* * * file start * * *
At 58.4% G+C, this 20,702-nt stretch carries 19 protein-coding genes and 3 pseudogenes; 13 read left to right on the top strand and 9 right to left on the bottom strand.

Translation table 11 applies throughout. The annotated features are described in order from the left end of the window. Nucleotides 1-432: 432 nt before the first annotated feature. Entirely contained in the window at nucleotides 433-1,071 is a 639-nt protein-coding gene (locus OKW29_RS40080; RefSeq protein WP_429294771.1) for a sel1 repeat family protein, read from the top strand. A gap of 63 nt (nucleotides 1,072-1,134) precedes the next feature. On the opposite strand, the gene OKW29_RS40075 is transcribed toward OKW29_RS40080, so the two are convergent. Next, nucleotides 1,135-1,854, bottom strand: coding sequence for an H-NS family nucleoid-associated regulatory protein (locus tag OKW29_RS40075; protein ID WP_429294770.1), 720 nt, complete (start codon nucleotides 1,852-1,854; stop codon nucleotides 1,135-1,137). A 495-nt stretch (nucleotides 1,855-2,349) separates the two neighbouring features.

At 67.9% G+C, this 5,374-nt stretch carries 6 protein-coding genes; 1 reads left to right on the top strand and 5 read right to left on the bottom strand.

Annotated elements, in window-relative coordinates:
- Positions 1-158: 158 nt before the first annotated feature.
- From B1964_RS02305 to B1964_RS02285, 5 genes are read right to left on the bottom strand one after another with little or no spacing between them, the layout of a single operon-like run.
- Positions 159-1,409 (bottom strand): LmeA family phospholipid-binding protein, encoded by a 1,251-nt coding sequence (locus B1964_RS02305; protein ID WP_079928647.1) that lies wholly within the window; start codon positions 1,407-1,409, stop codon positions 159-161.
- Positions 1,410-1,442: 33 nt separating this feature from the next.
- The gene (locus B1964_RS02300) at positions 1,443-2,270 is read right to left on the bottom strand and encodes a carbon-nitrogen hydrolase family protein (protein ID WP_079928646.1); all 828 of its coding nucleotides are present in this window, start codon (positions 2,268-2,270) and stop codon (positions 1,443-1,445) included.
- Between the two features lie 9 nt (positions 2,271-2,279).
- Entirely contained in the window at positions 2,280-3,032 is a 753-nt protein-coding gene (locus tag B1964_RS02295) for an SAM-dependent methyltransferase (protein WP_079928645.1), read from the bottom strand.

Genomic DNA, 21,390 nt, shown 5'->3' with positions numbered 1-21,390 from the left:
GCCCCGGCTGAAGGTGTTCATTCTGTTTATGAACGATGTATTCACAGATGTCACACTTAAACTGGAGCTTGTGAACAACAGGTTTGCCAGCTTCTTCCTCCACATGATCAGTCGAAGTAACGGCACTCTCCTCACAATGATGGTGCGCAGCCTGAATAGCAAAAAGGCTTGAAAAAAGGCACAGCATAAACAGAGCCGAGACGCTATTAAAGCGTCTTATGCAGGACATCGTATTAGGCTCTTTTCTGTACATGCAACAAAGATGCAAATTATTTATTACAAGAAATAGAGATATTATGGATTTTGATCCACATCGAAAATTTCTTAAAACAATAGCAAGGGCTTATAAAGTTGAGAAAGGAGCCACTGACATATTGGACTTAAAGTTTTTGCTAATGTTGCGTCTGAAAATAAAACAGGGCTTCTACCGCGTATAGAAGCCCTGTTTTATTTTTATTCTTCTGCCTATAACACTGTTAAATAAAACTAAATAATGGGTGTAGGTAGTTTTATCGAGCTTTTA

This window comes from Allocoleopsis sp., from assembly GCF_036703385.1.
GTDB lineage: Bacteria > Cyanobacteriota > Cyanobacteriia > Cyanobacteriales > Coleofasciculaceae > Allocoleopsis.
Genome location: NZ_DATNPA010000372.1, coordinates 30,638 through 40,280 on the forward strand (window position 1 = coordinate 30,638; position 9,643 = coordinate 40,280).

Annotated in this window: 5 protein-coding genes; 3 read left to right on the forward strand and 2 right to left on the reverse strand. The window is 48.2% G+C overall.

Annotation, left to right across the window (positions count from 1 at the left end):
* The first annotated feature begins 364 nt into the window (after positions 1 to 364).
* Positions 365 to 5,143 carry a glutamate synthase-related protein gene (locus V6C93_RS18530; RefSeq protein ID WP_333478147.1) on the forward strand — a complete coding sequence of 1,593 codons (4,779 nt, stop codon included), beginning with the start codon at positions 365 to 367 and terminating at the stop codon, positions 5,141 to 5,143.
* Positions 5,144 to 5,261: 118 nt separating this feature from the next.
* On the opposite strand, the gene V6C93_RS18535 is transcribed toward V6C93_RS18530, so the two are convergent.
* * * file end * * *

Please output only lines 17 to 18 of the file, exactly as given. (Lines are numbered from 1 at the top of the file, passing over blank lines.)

Annotated in this window: 5 protein-coding genes; 3 read left to right on the forward strand and 2 right to left on the reverse strand. The window is 48.2% G+C overall.

Annotation, left to right across the window (positions count from 1 at the left end):